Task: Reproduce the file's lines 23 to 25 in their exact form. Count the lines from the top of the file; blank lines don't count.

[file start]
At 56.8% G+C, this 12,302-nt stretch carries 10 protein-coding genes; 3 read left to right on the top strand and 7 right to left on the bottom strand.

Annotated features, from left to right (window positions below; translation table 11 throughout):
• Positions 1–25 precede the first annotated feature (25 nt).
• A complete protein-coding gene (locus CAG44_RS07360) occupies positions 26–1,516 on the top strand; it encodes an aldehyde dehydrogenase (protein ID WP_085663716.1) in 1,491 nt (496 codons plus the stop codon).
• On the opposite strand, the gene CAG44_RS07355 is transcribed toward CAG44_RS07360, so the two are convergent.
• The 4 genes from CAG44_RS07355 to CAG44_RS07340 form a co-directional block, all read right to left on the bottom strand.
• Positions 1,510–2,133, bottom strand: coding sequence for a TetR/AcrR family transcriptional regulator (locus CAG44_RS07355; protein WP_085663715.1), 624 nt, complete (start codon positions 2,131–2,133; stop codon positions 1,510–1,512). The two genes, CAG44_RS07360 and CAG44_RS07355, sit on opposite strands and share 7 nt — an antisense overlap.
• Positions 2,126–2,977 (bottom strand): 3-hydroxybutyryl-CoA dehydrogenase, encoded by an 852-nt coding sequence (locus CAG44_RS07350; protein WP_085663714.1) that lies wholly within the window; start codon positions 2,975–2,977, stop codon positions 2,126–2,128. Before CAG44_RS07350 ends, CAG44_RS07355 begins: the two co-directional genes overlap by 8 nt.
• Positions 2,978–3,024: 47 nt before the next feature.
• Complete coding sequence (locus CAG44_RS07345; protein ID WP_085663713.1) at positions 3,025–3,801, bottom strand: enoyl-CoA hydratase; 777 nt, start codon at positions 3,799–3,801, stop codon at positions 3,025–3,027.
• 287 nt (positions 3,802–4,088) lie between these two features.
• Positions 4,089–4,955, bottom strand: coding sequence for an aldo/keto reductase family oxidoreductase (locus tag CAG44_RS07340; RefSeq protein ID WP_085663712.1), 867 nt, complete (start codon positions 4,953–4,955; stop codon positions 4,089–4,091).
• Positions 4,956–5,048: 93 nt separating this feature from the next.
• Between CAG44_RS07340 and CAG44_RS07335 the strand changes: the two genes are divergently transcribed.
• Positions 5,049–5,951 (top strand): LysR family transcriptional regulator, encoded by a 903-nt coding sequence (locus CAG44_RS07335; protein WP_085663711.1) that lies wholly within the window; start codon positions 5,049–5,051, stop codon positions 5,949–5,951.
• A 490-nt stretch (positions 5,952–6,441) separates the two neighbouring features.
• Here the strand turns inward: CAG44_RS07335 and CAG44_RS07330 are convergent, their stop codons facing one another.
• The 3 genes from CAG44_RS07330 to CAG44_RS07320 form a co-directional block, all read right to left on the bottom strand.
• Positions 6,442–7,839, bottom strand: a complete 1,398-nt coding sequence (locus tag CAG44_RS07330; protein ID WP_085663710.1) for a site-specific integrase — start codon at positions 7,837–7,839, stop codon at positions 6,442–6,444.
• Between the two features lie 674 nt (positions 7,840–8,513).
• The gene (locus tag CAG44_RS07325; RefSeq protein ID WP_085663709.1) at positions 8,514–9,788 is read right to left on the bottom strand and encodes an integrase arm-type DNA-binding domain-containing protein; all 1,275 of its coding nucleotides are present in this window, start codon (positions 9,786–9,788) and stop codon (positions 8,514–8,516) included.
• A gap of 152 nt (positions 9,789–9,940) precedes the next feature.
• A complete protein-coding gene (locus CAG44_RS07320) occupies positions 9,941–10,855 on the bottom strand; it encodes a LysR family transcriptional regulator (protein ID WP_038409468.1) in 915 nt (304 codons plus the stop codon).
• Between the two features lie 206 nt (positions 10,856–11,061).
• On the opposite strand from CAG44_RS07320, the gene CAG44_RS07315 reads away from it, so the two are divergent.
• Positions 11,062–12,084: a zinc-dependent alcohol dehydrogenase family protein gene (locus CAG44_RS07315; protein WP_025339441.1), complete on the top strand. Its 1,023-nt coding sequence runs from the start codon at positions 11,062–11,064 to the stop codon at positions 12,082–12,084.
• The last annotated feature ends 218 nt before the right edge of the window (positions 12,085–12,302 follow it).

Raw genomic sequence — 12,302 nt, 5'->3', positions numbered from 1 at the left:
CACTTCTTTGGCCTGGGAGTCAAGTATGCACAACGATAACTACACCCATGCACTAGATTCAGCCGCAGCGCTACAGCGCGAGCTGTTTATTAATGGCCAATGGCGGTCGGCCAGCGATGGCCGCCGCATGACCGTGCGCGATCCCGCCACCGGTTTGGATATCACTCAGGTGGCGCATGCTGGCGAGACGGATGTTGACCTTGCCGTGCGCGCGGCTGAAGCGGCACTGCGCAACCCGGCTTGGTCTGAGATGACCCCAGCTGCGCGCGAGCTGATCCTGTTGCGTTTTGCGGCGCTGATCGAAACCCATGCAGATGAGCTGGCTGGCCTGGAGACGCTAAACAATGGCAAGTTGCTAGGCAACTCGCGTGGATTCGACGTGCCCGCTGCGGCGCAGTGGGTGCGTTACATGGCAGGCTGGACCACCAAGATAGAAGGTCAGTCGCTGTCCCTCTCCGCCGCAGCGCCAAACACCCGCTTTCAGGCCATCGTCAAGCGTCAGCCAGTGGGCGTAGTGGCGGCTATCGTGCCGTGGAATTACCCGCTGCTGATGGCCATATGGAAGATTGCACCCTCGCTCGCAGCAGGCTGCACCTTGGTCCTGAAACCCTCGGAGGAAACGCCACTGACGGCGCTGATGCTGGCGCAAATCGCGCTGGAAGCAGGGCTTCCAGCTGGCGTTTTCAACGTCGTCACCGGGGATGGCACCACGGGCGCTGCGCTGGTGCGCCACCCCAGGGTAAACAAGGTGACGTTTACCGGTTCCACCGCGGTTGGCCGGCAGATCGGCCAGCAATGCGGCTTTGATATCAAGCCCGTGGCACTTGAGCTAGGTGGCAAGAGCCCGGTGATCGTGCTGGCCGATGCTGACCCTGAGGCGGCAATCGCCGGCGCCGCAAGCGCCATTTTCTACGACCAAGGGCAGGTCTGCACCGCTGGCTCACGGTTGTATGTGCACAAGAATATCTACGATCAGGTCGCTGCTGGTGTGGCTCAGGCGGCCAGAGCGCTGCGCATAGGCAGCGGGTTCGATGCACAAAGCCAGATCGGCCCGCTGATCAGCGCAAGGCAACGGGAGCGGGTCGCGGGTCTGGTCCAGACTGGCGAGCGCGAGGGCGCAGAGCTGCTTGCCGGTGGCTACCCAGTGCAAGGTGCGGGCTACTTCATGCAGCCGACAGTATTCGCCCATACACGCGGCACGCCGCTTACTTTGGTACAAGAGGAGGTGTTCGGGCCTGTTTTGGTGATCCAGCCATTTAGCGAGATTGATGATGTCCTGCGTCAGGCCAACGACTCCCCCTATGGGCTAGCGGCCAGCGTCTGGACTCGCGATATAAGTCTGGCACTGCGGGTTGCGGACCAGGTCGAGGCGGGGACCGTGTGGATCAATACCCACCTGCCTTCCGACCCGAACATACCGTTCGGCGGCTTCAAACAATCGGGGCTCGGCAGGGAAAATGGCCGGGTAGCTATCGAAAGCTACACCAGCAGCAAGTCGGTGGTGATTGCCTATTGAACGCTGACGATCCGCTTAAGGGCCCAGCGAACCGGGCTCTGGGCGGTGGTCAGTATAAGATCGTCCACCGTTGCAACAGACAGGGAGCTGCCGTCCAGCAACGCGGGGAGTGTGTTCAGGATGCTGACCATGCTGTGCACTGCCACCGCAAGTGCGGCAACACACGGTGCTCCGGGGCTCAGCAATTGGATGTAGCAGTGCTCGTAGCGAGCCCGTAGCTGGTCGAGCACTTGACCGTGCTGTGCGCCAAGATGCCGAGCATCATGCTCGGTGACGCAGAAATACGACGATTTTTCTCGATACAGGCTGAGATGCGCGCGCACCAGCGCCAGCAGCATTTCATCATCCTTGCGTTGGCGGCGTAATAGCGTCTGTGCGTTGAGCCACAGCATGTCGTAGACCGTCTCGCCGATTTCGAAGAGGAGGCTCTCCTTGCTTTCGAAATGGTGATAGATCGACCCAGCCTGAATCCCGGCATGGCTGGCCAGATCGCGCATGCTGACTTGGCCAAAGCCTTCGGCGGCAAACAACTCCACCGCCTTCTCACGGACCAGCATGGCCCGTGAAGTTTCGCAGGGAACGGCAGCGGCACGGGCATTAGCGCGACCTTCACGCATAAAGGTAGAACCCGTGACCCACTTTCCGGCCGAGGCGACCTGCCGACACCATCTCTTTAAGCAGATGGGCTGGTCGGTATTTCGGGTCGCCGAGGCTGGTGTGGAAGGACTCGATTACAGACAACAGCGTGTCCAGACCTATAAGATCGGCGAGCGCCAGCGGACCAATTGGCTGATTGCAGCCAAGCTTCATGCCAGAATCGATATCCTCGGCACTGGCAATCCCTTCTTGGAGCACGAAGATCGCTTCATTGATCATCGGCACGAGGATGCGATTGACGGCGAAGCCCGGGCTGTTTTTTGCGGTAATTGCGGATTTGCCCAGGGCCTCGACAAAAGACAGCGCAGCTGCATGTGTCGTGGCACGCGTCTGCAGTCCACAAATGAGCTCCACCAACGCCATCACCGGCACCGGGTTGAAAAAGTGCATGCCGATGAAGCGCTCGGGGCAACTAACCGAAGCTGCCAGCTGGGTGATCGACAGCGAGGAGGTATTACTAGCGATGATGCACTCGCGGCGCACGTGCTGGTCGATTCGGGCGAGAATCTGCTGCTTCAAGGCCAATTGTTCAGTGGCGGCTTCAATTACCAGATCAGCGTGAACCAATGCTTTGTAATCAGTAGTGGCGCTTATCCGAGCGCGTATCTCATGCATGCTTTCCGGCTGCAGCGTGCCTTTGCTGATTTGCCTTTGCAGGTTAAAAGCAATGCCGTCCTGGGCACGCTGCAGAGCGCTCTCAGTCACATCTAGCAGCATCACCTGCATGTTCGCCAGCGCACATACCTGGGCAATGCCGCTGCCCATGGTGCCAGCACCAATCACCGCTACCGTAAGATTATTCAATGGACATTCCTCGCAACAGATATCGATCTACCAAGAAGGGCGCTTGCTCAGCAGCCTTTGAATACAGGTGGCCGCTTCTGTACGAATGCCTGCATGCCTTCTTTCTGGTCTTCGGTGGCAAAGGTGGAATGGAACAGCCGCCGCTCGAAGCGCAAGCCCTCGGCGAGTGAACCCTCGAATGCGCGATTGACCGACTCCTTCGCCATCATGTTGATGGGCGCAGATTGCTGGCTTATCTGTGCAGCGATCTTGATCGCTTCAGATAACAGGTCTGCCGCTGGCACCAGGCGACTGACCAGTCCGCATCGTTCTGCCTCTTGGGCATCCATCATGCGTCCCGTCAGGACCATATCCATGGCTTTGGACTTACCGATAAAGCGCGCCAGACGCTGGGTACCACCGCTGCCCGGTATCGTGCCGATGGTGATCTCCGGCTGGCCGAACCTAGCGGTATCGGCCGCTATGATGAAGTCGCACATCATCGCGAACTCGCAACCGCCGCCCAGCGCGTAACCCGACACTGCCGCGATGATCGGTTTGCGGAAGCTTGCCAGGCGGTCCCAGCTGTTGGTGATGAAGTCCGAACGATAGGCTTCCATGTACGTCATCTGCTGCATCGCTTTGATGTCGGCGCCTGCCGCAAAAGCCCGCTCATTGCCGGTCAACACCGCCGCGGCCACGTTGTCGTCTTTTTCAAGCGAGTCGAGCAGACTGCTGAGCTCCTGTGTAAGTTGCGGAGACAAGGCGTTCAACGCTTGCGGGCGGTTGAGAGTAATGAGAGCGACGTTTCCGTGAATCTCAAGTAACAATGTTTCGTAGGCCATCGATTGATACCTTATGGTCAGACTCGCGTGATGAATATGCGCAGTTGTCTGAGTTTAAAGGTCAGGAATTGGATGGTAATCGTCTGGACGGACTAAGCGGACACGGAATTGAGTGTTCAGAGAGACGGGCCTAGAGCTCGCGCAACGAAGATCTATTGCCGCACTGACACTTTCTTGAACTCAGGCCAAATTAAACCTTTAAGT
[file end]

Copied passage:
• A complete protein-coding gene (locus CAG44_RS07320) occupies positions 9,941–10,855 on the bottom strand; it encodes a LysR family transcriptional regulator (protein ID WP_038409468.1) in 915 nt (304 codons plus the stop codon).
• Between the two features lie 206 nt (positions 10,856–11,061).
• On the opposite strand from CAG44_RS07320, the gene CAG44_RS07315 reads away from it, so the two are divergent.